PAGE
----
Study: 1.2 million adults identify as non-binary in the U.S.
About 1.2 million adults in the U.S. identify as nonbinary, according to a new study published Tuesday by the UCLA's Williams Institute, a research center focused on sexual orientation and gender identity law.
Why it matters: The U.S. census does not ask about gender identity, making this study the first broad population estimate of its kind, according to the Washington Post.
The big picture: People who identify as nonbinary comprise about 11% of the total population of the LGBTQ adults aged 18 to 60 in the U.S.
- 76% of nonbinary adults in the U.S. are between the ages of 18 to 29.
- 89% live in urban areas.
- "Respondents identified as White (58%) multiracial (16%), Latinx (15%), and Black (9%)," notes the study, adding that "American Indian/Native Alaskan and Asian/Pacific Islanders are under-represented in this report" due to one of the datasets used by the study.
About 55% of respondents said they had been physically attacked or sexually assaulted as adults.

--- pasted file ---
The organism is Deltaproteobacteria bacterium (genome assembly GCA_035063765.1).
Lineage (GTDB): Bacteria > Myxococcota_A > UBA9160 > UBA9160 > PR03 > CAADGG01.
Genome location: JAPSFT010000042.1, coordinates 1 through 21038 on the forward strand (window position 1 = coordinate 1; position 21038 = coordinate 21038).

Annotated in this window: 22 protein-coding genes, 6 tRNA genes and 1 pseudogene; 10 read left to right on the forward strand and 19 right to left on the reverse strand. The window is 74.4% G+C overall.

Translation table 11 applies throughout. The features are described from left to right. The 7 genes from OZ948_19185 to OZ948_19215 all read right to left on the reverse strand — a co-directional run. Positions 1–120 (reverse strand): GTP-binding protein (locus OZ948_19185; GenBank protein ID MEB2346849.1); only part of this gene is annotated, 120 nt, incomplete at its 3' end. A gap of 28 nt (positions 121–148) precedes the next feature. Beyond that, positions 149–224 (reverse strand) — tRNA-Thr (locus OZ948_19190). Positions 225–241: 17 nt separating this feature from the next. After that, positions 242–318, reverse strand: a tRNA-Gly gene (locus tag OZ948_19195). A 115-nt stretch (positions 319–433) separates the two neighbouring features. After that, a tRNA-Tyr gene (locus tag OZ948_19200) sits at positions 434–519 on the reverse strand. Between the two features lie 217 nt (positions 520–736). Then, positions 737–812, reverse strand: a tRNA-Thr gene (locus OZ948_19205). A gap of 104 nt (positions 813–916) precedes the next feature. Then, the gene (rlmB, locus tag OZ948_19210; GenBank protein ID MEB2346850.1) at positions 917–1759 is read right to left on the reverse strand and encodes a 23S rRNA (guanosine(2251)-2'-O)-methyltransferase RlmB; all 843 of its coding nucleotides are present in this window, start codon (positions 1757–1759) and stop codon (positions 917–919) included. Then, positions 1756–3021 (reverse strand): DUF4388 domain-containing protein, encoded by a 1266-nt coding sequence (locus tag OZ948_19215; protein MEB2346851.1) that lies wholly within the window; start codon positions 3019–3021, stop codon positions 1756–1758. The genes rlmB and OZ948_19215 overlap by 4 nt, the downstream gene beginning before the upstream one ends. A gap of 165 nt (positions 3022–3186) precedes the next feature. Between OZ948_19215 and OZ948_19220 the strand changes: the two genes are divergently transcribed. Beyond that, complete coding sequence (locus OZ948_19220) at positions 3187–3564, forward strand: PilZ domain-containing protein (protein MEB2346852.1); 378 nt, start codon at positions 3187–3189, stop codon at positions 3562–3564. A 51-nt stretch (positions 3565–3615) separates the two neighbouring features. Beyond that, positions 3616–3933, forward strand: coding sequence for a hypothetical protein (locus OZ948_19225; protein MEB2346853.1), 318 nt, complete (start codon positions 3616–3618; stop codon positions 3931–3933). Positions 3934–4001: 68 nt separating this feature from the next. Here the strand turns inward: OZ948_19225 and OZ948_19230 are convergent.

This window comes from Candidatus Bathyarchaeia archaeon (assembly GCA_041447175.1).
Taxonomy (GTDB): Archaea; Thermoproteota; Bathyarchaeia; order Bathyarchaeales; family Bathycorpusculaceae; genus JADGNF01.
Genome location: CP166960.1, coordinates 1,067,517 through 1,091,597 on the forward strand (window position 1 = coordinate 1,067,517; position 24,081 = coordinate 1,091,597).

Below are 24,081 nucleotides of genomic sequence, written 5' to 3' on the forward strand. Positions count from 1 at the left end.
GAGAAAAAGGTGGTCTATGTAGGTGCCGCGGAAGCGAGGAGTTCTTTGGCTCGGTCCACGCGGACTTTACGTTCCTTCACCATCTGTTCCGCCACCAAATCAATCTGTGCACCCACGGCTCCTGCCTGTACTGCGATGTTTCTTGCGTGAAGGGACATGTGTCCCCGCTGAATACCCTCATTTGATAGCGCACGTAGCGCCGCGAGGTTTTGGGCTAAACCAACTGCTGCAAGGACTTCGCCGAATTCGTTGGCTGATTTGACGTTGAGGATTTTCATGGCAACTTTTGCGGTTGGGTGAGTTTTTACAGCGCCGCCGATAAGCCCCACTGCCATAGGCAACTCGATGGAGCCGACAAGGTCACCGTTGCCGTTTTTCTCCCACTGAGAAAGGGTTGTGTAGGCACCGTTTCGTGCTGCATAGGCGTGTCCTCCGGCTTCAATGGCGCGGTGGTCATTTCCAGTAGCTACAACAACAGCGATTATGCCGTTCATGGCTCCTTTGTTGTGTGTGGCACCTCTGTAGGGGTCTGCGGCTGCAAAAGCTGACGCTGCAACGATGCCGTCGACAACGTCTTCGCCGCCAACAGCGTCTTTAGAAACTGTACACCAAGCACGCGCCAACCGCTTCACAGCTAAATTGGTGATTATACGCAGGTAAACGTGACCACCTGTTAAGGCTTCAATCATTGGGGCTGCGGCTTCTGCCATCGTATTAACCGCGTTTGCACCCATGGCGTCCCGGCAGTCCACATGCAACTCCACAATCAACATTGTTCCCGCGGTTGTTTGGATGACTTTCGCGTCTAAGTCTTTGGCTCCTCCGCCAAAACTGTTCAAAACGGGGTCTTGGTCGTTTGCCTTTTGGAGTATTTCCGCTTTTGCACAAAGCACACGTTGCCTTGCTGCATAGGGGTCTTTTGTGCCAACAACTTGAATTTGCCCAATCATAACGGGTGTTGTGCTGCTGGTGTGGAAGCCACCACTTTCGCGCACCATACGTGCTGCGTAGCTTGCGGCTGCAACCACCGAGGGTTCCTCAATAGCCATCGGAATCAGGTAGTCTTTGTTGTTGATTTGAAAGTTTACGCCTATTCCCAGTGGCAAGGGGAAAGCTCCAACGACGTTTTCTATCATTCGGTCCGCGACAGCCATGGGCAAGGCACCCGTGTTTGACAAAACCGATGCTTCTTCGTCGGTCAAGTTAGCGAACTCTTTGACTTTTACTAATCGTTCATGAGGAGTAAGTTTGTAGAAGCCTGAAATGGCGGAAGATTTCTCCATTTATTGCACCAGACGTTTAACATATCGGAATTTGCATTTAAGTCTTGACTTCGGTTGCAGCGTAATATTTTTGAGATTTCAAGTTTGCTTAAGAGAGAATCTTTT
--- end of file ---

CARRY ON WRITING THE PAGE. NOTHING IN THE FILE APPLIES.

- "Nonbinary LGBTQ adults also experienced stress in childhood, including emotional (82%), physical (40%), and sexual (41%) abuse," per the study.
- 51% had "symptoms consistent with serious mental illness," notes the study.
Researchers looked at findings from two prior surveys with data collected from 2016 to 2018. One survey was on trans adults and one was on lesbian, gay and bisexual adults who aren’t trans.
What they're saying: Joel Baum, senior director of professional development at the nonprofit Gender Spectrum, told the Washington Post the study was significant for increasing visibility of nonbinary people.
- “It’s almost like a stake in the ground, right?” he said. “Saying, ‘Here we are.’”